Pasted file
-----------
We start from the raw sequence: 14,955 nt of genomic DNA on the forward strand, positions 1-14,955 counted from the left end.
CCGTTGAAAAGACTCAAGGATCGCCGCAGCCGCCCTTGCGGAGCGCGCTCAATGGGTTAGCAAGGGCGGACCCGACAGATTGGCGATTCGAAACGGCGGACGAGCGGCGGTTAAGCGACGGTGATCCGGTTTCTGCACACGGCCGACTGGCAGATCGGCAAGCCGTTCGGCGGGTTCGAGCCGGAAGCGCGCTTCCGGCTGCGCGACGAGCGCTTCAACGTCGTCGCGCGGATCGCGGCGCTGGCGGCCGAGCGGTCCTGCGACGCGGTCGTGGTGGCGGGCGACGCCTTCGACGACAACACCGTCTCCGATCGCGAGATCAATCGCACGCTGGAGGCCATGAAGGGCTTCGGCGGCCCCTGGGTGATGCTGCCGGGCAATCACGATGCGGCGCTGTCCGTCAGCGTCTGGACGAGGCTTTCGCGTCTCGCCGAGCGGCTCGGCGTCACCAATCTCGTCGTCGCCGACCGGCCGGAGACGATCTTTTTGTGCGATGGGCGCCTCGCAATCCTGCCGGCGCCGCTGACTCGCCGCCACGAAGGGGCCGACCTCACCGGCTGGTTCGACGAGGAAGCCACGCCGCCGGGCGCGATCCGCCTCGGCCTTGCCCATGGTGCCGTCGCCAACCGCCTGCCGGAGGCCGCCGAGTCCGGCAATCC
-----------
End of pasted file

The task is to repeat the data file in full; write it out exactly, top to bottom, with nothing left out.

We start from the raw sequence: 14,955 nt of genomic DNA on the forward strand, positions 1-14,955 counted from the left end.
CCGTTGAAAAGACTCAAGGATCGCCGCAGCCGCCCTTGCGGAGCGCGCTCAATGGGTTAGCAAGGGCGGACCCGACAGATTGGCGATTCGAAACGGCGGACGAGCGGCGGTTAAGCGACGGTGATCCGGTTTCTGCACACGGCCGACTGGCAGATCGGCAAGCCGTTCGGCGGGTTCGAGCCGGAAGCGCGCTTCCGGCTGCGCGACGAGCGCTTCAACGTCGTCGCGCGGATCGCGGCGCTGGCGGCCGAGCGGTCCTGCGACGCGGTCGTGGTGGCGGGCGACGCCTTCGACGACAACACCGTCTCCGATCGCGAGATCAATCGCACGCTGGAGGCCATGAAGGGCTTCGGCGGCCCCTGGGTGATGCTGCCGGGCAATCACGATGCGGCGCTGTCCGTCAGCGTCTGGACGAGGCTTTCGCGTCTCGCCGAGCGGCTCGGCGTCACCAATCTCGTCGTCGCCGACCGGCCGGAGACGATCTTTTTGTGCGATGGGCGCCTCGCAATCCTGCCGGCGCCGCTGACTCGCCGCCACGAAGGGGCCGACCTCACCGGCTGGTTCGACGAGGAAGCCACGCCGCCGGGCGCGATCCGCCTCGGCCTTGCCCATGGTGCCGTCGCCAACCGCCTGCCGGAGGCCGCCGAGTCCGGCAATCC